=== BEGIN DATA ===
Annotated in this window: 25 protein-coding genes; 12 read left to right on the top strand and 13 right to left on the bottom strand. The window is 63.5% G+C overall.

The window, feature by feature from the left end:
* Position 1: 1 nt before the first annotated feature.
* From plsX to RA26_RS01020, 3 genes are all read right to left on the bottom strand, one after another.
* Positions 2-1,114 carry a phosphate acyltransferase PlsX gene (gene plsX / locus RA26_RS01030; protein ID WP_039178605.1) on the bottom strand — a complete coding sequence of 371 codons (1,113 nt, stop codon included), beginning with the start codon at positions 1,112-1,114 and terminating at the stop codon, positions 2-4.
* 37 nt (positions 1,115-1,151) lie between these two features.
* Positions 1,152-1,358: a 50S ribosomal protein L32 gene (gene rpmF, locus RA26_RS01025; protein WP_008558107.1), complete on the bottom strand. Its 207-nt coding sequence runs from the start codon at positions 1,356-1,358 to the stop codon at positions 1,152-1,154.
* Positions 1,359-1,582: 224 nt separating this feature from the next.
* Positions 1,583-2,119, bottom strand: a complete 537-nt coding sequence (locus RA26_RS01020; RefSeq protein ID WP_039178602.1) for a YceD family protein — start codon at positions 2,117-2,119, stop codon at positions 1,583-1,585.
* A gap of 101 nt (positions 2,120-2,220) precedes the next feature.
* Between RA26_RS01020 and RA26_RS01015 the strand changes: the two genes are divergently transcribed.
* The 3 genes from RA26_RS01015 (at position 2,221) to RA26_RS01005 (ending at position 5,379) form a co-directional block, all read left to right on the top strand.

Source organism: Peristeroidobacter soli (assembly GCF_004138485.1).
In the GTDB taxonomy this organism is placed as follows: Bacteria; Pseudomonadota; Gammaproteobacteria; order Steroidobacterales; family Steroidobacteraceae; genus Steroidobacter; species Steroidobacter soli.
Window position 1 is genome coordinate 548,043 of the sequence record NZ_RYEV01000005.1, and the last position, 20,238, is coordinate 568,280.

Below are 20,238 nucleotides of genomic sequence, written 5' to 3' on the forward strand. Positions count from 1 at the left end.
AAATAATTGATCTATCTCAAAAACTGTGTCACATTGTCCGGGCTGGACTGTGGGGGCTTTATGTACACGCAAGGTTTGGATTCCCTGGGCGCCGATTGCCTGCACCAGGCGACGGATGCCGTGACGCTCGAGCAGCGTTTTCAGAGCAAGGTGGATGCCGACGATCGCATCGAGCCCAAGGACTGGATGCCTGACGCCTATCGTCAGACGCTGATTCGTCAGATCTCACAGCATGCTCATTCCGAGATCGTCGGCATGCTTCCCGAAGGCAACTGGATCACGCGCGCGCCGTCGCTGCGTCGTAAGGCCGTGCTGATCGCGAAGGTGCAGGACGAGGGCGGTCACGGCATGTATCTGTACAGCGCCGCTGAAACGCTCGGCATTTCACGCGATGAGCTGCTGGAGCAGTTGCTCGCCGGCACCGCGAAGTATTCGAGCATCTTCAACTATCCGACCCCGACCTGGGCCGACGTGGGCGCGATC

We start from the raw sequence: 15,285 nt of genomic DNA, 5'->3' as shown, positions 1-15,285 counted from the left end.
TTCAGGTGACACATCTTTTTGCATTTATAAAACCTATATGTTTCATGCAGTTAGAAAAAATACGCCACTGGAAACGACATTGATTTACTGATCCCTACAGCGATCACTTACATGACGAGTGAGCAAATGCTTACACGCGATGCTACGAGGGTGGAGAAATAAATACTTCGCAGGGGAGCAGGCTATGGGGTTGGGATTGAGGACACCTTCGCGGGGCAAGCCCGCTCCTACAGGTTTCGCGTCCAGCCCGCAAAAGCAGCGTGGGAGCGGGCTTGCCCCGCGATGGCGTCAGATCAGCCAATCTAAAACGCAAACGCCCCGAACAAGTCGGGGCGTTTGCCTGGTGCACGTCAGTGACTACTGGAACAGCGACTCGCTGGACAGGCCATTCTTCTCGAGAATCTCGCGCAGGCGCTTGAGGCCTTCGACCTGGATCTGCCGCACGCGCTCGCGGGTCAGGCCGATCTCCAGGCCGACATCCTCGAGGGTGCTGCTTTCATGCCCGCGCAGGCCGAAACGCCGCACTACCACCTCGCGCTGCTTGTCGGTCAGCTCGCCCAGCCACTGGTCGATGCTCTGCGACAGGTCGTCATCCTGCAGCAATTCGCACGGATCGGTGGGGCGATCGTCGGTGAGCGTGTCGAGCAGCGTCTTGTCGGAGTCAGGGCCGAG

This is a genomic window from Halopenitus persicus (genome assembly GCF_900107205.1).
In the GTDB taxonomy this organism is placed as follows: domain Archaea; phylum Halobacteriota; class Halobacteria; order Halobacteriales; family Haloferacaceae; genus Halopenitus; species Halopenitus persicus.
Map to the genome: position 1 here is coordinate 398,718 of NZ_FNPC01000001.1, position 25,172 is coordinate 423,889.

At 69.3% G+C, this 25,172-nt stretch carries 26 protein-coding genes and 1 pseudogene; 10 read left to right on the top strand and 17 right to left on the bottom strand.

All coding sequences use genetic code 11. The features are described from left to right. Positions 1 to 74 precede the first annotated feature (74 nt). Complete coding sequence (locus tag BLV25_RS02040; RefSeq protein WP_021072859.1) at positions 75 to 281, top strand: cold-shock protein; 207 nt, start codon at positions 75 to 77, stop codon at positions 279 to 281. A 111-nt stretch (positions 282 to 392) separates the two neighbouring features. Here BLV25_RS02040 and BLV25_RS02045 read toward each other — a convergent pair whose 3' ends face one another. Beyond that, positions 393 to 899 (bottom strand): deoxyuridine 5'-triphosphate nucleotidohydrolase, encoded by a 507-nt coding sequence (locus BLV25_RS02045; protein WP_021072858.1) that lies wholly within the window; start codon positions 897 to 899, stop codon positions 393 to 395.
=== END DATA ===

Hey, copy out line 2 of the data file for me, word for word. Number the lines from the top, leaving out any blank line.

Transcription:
The window, feature by feature from the left end: